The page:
SAGE: No wonder that the answers to these points appeared to you contradictory, because I answered them from the view point of the Absolute Truth and you were not prepared to comprehend them as such. To all your questions there are 2 answers, first from the standpoint of the Absolute Truth or Parmathic Satta, and second from the standpoint of relative truths or Vyavharic satta. Remember that the Absolute Truth is one and the relative truths are many.

If you carefully study the scriptures of all the religions in the world, you will find that in dealing with the Absolute Truth, they are all identical while in their description of the relative truths, no two scriptures agree. The teachers or gurus always teach their disciples both the absolute and the relative truths and it depends on the ability of the disciple whether he understands one or the other.

In reading my book, the Yoga Vasishta Maharamayana, you will notice that from the beginning, I expounded both sides of the Truth at the end of each chapter and yet my disciple Rama Chandra could not comprehend it until he himself awakened into the Ultimate Reality. It will be the same with you. The truth of my assertions will be clearly known to you when you reach the same stage of knowledge. Most of your religious textbooks deal with the relative truths because they are meant for the ordinary seekers after Truth and not for advanced students. If you want corroboration of my statement about the final liberation, you better read such other dialogues between the ancient sages and their advanced disciples.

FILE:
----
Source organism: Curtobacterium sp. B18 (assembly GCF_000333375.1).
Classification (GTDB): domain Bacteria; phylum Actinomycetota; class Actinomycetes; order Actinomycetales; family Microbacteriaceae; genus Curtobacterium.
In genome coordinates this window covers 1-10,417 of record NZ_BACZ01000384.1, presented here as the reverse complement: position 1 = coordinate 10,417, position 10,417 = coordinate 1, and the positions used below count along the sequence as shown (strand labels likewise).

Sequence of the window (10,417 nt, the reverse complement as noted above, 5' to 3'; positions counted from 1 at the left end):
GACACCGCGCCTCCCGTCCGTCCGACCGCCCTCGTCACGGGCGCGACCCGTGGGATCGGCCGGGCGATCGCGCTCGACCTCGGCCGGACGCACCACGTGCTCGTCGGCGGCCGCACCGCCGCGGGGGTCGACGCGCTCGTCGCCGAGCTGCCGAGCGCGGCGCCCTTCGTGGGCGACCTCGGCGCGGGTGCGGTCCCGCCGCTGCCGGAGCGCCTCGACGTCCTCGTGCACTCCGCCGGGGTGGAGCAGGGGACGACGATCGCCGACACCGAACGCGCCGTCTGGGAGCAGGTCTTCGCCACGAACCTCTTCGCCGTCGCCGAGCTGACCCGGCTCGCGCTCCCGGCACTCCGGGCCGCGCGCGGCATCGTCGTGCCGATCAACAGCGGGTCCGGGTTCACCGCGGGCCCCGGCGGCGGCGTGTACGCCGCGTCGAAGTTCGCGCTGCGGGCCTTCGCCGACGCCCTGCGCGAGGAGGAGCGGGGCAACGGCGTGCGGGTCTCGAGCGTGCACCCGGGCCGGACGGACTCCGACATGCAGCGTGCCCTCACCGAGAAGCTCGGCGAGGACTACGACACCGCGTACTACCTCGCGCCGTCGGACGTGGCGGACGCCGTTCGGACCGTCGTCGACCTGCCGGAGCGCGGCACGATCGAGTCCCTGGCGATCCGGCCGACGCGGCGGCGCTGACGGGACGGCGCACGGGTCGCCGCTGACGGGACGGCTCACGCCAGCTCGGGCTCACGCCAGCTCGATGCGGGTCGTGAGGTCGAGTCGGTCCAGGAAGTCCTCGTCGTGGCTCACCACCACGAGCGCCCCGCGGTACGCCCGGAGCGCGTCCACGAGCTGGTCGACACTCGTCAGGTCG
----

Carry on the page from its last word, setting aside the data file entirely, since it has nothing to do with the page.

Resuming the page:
Read what Gaudapadacharya (the guru of Shankaracharya's guru) says in his dissertation on the Mandukyopanishada, ‘there is in reality no dissolution, no creation, none in bondage, none desirous of liberation, none liberated; this is the Absolute Truth’. In the Kathopanishada you will read: ‘the absolute is not born nor does it die. It is unborn, eternal, immutable, and ancient. It is not destroyed with the destruction of the body.’ Thus, in reality, there is no bondage or limitation.

Ponder well over this question and you will know that it is not the Absolute that comes into bondage and assumes the name and form of an avatar (god incarnate), but it is your own, or jiva’s imagination that makes you and other jivas see the Unlimited under limitation. The space inside a pot is in reality not separate from the universal space yet you see the space confined in a pot. When the pot is broken, the inside space is not liberated or absorbed into the universal space. It remains just as it was when inside the pot undergoing no change whatsoever. It is you, or the jiva who give it the name of ghatakasha when it appears limited in the pot, and call it mahakasha when there is no pot to limit it. The space (akasha) never comes into limitation.

In the same way, you give the name of avatar or God-incarnate to the Absolute or Paramatman when you see its manifestation in a jiva or individual soul. The Absolute never assumes names and forms. Therefore, so long as the name and form of an avatara remain in your or other jiva’s mind, it persists not in reality, but in your mind.